It’s cold and I’m afraid Billy is dying. Billy is the succulent who, you’ll remember, I recently decided was an “outside plant,” aka “dead plant.” His leaves, or whatever you call them, are turning brown. And yet I feel he’s happier up top on deck, in the world, with at least a fighting chance, than down here in the boat getting overwatered by me and watching me dance. No one, as far as I know, observe these little private dance sessions. They’re absolutely critical to my mental health. When I’m in Seattle I don’t dance very much, and it’s a shame. When I’m in Latin America I dance constantly. But in Seattle almost never. So I’ve decided to fix that with a little dance therapy every morning. I suggest you try it.
The other part of my morning routine, also critical, is the meditation. Let me make something abundantly clear: meditation for me is not some trance-like state (except when it is). It’s basically me just observing my breathing. Resting my mind on my breathing, some might call it. It’s a chance for the mind to stop its constant rumination on the last or projection towards the future. It’s a chance for my brain to slip into alpha waves instead of its usual beta. Maybe even theta. Maybe even Delta? I have noticed that it’s much easier to meditate in a quiet place, like a church. I have also noticed that the effects become more apparent with regular practice, preferably at least twice a day. Thrice might even be preferable. I’ve noticed that in the afternoon my mind tends to become restless, probably a product of fatigue. Meditation is a good way to kind of reset the mind. Coax it from its wandering. But I don’t expect anything of meditation, and I think that’s critical. I don’t expect to have some amazing experience. I don’t expect to have visions. I don’t expect everything in the world to instantly be perfect.
It’s Halloween, and I’m reminded of this every time I look up and see an unexpected ghoul. The cashier at Whole Foods looks like she just wandered out of a cemetery. My costume today is lacking. I’m dressed like a hipster fisherman, with skinny pants and a wool sweater. Will Full get any trick or treaters tonight? I doubt it. The liveaboard community isn’t exactly rife with children. Plus the big no trespassing signs at the beginning of the dock might ward off any potential trick or treaters.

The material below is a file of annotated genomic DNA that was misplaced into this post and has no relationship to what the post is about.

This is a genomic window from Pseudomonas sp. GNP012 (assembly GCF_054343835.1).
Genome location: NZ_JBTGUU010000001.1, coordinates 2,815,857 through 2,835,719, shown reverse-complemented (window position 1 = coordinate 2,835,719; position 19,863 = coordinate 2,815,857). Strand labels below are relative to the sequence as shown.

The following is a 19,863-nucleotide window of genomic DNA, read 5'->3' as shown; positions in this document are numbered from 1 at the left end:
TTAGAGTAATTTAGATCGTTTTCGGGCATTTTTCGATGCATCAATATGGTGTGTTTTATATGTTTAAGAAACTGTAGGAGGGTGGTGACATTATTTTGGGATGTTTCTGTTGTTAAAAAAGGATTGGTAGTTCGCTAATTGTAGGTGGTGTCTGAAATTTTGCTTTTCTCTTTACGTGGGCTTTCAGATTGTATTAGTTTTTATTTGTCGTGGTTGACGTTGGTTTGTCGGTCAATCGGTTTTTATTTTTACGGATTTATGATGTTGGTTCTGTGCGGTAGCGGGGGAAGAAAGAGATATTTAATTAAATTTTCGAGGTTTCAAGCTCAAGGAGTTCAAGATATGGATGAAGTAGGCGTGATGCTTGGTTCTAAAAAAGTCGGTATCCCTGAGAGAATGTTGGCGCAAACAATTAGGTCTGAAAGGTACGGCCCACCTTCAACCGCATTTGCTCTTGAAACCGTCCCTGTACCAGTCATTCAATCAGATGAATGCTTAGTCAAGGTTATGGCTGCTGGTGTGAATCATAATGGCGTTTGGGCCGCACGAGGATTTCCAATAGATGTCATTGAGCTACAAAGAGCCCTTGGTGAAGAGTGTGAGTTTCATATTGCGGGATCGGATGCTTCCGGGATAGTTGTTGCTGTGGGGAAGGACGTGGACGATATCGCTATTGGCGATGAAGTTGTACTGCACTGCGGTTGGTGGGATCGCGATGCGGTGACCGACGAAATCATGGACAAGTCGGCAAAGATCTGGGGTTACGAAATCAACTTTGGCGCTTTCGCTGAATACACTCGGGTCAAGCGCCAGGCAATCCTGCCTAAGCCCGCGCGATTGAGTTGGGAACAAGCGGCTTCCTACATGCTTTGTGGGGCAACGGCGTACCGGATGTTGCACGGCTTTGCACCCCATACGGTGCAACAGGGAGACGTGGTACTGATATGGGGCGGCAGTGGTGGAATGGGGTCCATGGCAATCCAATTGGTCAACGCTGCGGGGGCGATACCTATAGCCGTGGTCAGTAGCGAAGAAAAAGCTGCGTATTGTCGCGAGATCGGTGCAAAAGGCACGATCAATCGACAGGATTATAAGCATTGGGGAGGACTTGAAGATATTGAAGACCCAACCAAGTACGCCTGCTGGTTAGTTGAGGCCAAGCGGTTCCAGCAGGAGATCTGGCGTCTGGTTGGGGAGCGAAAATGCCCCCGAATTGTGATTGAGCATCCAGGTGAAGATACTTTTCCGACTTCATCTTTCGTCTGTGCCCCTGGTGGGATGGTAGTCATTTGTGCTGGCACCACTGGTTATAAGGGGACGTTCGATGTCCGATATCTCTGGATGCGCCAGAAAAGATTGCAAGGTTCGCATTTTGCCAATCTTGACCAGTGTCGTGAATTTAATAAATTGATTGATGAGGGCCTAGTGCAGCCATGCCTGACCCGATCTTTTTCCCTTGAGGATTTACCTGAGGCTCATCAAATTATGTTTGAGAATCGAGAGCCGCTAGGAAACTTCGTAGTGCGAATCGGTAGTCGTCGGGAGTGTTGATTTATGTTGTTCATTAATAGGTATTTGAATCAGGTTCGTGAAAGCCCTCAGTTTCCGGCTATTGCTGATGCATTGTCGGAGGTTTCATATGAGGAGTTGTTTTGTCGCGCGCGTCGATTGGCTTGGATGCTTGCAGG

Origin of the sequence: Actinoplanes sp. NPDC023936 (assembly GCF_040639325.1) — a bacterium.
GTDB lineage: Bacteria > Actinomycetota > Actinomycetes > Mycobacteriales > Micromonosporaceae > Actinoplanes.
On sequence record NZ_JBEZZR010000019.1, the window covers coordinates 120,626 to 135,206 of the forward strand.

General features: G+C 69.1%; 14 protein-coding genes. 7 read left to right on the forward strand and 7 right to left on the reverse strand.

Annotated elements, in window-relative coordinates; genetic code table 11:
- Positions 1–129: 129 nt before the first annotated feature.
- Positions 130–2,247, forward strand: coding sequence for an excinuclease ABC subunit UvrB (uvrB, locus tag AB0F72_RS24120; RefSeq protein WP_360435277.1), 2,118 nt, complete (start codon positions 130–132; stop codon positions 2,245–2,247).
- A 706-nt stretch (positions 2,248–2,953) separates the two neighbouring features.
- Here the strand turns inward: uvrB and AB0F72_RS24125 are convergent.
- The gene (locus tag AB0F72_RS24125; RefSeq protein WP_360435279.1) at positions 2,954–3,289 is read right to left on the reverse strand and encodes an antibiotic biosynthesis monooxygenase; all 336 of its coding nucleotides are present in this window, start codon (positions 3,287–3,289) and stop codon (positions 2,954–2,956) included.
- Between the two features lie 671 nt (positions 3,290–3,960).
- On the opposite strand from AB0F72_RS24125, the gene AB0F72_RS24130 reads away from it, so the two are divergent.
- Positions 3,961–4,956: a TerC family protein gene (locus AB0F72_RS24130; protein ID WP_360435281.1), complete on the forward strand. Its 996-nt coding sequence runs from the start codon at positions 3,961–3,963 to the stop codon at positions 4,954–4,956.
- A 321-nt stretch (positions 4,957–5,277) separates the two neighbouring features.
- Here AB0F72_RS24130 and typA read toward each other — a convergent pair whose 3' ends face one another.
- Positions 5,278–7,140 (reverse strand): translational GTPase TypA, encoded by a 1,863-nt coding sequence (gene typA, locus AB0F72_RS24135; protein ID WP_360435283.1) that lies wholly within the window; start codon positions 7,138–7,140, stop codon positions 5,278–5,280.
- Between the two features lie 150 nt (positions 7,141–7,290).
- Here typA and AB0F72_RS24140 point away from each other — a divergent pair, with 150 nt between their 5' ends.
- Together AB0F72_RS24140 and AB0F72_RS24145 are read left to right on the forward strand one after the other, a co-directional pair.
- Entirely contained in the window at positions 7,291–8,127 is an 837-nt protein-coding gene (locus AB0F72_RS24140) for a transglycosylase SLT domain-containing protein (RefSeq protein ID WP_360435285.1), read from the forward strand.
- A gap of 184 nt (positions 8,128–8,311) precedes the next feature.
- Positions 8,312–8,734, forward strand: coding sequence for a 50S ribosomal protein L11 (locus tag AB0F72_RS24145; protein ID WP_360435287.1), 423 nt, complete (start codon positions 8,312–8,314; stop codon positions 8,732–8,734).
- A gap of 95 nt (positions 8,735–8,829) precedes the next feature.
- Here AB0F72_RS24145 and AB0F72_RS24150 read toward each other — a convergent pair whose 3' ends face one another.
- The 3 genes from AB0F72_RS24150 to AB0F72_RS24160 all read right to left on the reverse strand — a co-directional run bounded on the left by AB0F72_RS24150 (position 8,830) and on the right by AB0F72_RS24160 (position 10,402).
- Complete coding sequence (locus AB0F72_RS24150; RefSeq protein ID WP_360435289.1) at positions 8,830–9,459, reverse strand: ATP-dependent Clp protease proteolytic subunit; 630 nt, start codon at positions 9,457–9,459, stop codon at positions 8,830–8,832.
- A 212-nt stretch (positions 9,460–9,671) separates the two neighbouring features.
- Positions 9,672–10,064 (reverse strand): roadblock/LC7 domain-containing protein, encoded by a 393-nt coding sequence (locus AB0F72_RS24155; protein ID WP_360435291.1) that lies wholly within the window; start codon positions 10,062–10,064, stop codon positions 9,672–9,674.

It’s sunny in Seattle once again. There’s no rain in the forecast. A week of rain and now who knows when it will rain again. It’s sun and cold for the moment. But at night with the space heater turned up full blast and a down comforter draped on my person, I’m quite comfortable. My living situation is simple. A 27-foot sailboat. A small sink. A table. An electric tea kettle. And a dying plant on the deck above me. Panchita in the parking lot. La Mala, who I haven’t talked about, wedged in between the side of the boat and the fridge. I haven’t talked about La Mala yet. La Mala is my surfboard. Or one of my surfboards. She’s 6’1″ and boasts (loudly) 32 liters of volume. She’s fast and responsive and kind of hard to ride. The other day at Westport I rode her in well overhead conditions. On the bigger waves she was content to just go straight. She likes speed and plenty of it. Our relationship is only budding now, but I feel like by spring it’ll blossom. Sometimes the best relationships are the ones that develop the slowest. So those are the inanimate objects in my life: Panchita, Full, Billy and La Mala. Add my neighbors and the constant array of waterfowl plying the waters near the boat, and you have yourself a vibrant ecosystem of conviviality. For now though I better go. Carlo Rovelli beckons.